Dec. 16, 2015: This story has been corrected.
Rubio and his super PAC allies aired more than 2,500 TV ads during the first two weeks of December, according to a Center for Public Integrity analysis of preliminary data provided by Kantar Media/CMAG, a firm that tracks TV ads on broadcast and national — but not local — cable.
That amounted to nearly two TV ads every hour targeting voters in the first-in-the-nation primary state of New Hampshire — and about five-and-a-half TV ads every hour in Iowa, which hosts the nation’s first nominating caucus on Feb. 1. None were attack ads. All praised Rubio.
Television advertisements are a crucial way of reaching voters. They can also be incredibly expensive, with groups sometimes paying tens of thousands of dollars to air a single spot during a prime programming window.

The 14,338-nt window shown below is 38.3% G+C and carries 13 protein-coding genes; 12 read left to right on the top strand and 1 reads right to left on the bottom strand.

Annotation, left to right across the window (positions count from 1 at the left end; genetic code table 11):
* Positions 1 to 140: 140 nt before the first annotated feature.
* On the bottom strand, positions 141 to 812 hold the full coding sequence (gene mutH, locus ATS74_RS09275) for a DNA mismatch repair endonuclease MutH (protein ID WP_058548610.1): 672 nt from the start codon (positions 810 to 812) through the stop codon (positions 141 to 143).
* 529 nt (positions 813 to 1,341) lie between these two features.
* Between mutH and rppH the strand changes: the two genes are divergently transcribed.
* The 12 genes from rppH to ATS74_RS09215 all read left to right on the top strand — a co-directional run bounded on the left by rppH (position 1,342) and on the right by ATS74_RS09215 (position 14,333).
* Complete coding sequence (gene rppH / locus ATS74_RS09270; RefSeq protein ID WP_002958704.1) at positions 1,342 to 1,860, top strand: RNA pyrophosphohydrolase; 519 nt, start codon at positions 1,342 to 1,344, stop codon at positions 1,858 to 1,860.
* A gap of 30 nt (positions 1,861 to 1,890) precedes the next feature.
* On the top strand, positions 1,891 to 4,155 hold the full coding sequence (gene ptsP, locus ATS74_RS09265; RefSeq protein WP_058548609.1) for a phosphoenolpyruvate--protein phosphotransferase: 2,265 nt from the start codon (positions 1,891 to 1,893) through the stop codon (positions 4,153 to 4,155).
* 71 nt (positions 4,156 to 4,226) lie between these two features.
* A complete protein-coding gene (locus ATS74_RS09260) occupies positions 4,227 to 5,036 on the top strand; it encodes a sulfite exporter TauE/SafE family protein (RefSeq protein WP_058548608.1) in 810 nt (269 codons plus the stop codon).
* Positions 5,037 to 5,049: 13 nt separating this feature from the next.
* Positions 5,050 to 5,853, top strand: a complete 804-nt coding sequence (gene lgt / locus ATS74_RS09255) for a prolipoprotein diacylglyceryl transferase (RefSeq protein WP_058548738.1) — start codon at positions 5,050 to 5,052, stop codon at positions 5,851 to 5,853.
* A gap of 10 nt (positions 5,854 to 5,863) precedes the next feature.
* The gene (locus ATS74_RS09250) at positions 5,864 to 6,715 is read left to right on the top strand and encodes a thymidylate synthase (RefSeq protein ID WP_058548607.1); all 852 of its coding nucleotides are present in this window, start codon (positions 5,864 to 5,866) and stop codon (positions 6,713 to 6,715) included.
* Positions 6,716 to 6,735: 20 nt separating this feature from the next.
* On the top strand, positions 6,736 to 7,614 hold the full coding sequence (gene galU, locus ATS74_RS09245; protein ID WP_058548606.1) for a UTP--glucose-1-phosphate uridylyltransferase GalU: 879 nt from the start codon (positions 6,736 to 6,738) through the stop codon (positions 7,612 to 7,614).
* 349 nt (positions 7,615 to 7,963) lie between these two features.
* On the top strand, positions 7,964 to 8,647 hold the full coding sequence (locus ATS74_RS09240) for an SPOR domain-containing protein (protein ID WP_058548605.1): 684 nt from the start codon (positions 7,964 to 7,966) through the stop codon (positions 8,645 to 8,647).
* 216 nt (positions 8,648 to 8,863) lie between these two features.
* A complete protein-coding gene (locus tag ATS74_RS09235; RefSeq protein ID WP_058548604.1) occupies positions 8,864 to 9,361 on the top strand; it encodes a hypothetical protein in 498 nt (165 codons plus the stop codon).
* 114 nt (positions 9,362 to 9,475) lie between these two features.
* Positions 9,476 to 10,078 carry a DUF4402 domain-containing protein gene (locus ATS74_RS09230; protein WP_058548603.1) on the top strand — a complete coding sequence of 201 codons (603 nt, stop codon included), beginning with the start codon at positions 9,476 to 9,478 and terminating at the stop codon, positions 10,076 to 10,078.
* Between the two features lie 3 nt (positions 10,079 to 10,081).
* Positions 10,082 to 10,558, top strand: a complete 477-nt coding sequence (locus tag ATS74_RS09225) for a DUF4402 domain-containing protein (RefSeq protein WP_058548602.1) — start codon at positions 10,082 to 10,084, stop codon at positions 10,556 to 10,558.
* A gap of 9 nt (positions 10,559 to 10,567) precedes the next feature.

Team Rubio’s early December advertising barrage represented more ads supporting any other candidate in the race except one — fellow Floridian Jeb Bush, the state’s former governor, who has struggled to gain traction despite a months-long advertising blitz underwritten by his super PAC supporters.
Bush and his supportive super PAC aired about 3,000 TV ads during the first two weeks of December, according to Kantar Media/CMAG. But all the ads — or money — in the world don’t necessarily buy a candidate love, said Iowa State University political science professor David Andersen.
“Bush is coming across as kind of bland and stale,” Andersen said. “He’s having a really tough time resonating with voters.”